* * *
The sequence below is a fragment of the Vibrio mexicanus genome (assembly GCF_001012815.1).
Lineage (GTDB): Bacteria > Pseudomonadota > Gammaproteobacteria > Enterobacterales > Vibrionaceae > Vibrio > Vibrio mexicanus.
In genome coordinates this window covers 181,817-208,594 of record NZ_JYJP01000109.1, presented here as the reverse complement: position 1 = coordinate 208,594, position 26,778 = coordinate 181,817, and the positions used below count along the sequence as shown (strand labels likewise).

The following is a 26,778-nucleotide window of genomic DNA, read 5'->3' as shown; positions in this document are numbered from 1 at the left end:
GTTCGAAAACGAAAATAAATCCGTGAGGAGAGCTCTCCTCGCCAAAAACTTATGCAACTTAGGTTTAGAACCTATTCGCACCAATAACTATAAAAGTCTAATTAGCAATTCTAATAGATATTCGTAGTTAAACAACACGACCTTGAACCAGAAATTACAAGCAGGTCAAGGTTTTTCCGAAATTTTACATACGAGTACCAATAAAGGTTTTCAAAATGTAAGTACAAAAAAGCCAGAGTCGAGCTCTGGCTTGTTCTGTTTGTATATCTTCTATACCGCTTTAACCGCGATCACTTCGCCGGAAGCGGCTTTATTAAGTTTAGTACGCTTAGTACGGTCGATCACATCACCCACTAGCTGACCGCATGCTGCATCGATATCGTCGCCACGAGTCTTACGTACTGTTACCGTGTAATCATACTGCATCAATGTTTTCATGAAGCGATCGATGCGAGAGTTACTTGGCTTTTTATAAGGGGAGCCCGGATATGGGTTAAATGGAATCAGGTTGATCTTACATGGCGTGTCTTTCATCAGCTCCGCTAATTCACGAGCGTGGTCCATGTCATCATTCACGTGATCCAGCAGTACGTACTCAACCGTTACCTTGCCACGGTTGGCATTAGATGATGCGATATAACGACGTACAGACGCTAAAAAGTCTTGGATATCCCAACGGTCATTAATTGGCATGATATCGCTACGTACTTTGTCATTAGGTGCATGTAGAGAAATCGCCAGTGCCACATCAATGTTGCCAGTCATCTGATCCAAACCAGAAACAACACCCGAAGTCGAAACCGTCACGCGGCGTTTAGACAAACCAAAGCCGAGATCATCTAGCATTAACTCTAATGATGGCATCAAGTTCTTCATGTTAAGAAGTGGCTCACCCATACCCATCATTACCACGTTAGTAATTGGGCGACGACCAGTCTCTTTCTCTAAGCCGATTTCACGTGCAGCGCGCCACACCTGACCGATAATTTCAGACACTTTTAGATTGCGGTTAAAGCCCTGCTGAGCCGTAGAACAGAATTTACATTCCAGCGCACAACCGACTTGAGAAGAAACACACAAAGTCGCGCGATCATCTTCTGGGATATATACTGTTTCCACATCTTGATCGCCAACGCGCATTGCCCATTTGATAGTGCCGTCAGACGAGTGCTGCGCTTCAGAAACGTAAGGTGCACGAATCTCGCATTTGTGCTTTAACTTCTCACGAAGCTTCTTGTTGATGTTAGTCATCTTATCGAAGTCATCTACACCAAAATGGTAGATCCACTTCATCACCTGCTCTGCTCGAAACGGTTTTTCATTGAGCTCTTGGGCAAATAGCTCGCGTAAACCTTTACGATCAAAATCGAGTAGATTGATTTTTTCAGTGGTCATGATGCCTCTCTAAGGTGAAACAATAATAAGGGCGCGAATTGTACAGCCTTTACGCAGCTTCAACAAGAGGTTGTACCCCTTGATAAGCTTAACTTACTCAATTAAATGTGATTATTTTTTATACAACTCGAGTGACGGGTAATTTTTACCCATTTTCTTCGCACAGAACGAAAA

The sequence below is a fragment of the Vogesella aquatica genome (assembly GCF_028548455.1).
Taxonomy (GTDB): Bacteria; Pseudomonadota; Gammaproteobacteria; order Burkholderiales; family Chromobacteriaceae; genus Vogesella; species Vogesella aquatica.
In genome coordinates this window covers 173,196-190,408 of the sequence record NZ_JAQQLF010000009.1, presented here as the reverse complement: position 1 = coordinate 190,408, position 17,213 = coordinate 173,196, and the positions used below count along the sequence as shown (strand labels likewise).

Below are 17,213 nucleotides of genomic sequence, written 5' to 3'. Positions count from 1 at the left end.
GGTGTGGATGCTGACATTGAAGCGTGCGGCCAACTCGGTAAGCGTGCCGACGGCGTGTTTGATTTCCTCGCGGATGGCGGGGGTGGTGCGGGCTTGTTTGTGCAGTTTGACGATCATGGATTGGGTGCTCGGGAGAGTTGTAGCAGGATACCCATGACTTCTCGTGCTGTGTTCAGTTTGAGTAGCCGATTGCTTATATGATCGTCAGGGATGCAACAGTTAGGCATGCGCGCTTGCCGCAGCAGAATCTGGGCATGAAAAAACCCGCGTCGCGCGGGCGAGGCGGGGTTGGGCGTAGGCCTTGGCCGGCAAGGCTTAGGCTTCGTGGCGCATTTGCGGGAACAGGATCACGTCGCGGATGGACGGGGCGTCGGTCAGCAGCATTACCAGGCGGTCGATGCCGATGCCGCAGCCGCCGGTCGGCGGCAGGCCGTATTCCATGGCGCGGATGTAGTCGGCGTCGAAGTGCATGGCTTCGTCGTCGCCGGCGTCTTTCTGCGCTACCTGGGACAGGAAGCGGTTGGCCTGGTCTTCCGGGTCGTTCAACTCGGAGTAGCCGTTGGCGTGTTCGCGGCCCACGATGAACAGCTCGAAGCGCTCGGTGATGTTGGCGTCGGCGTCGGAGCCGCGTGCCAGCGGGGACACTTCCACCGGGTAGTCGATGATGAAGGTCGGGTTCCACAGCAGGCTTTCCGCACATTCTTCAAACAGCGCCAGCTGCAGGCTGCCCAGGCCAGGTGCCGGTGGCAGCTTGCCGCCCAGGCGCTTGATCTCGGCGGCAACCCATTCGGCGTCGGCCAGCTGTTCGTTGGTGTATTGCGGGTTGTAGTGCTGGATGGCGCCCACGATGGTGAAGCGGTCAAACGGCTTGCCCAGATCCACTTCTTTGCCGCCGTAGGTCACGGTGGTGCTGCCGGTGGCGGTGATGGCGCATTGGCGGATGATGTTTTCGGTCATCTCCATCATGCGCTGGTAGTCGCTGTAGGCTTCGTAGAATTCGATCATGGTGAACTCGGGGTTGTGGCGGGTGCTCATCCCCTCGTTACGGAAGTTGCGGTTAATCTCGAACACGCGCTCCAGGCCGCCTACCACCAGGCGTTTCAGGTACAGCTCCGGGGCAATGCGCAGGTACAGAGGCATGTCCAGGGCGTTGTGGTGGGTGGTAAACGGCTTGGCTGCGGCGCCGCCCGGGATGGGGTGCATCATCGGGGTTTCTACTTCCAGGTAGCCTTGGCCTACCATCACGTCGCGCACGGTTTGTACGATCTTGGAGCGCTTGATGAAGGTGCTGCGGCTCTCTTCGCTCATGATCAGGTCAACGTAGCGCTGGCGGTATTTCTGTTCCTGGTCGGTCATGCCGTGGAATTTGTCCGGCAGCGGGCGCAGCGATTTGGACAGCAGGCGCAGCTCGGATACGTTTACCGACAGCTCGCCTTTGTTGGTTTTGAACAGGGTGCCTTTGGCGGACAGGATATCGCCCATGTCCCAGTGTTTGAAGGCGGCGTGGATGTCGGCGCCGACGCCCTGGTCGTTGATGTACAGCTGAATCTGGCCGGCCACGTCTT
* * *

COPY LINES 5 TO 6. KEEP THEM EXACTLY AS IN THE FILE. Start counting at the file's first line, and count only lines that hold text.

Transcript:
GTTCGAAAACGAAAATAAATCCGTGAGGAGAGCTCTCCTCGCCAAAAACTTATGCAACTTAGGTTTAGAACCTATTCGCACCAATAACTATAAAAGTCTAATTAGCAATTCTAATAGATATTCGTAGTTAAACAACACGACCTTGAACCAGAAATTACAAGCAGGTCAAGGTTTTTCCGAAATTTTACATACGAGTACCAATAAAGGTTTTCAAAATGTAAGTACAAAAAAGCCAGAGTCGAGCTCTGGCTTGTTCTGTTTGTATATCTTCTATACCGCTTTAACCGCGATCACTTCGCCGGAAGCGGCTTTATTAAGTTTAGTACGCTTAGTACGGTCGATCACATCACCCACTAGCTGACCGCATGCTGCATCGATATCGTCGCCACGAGTCTTACGTACTGTTACCGTGTAATCATACTGCATCAATGTTTTCATGAAGCGATCGATGCGAGAGTTACTTGGCTTTTTATAAGGGGAGCCCGGATATGGGTTAAATGGAATCAGGTTGATCTTACATGGCGTGTCTTTCATCAGCTCCGCTAATTCACGAGCGTGGTCCATGTCATCATTCACGTGATCCAGCAGTACGTACTCAACCGTTACCTTGCCACGGTTGGCATTAGATGATGCGATATAACGACGTACAGACGCTAAAAAGTCTTGGATATCCCAACGGTCATTAATTGGCATGATATCGCTACGTACTTTGTCATTAGGTGCATGTAGAGAAATCGCCAGTGCCACATCAATGTTGCCAGTCATCTGATCCAAACCAGAAACAACACCCGAAGTCGAAACCGTCACGCGGCGTTTAGACAAACCAAAGCCGAGATCATCTAGCATTAACTCTAATGATGGCATCAAGTTCTTCATGTTAAGAAGTGGCTCACCCATACCCATCATTACCACGTTAGTAATTGGGCGACGACCAGTCTCTTTCTCTAAGCCGATTTCACGTGCAGCGCGCCACACCTGACCGATAATTTCAGACACTTTTAGATTGCGGTTAAAGCCCTGCTGAGCCGTAGAACAGAATTTACATTCCAGCGCACAACCGACTTGAGAAGAAACACACAAAGTCGCGCGATCATCTTCTGGGATATATACTGTTTCCACATCTTGATCGCCAACGCGCATTGCCCATTTGATAGTGCCGTCAGACGAGTGCTGCGCTTCAGAAACGTAAGGTGCACGAATCTCGCATTTGTGCTTTAACTTCTCACGAAGCTTCTTGTTGATGTTAGTCATCTTATCGAAGTCATCTACACCAAAATGGTAGATCCACTTCATCACCTGCTCTGCTCGAAACGGTTTTTCATTGAGCTCTTGGGCAAATAGCTCGCGTAAACCTTTACGATCAAAATCGAGTAGATTGATTTTTTCAGTGGTCATGATGCCTCTCTAAGGTGAAACAATAATAAGGGCGCGAATTGTACAGCCTTTACGCAGCTTCAACAAGAGGTTGTACCCCTTGATAAGCTTAACTTACTCAATTAAATGTGATTATTTTTTATACAACTCGAGTGACGGGTAATTTTTACCCATTTTCTTCGCACAGAACGAAAA

The sequence below is a fragment of the Vogesella aquatica genome (assembly GCF_028548455.1).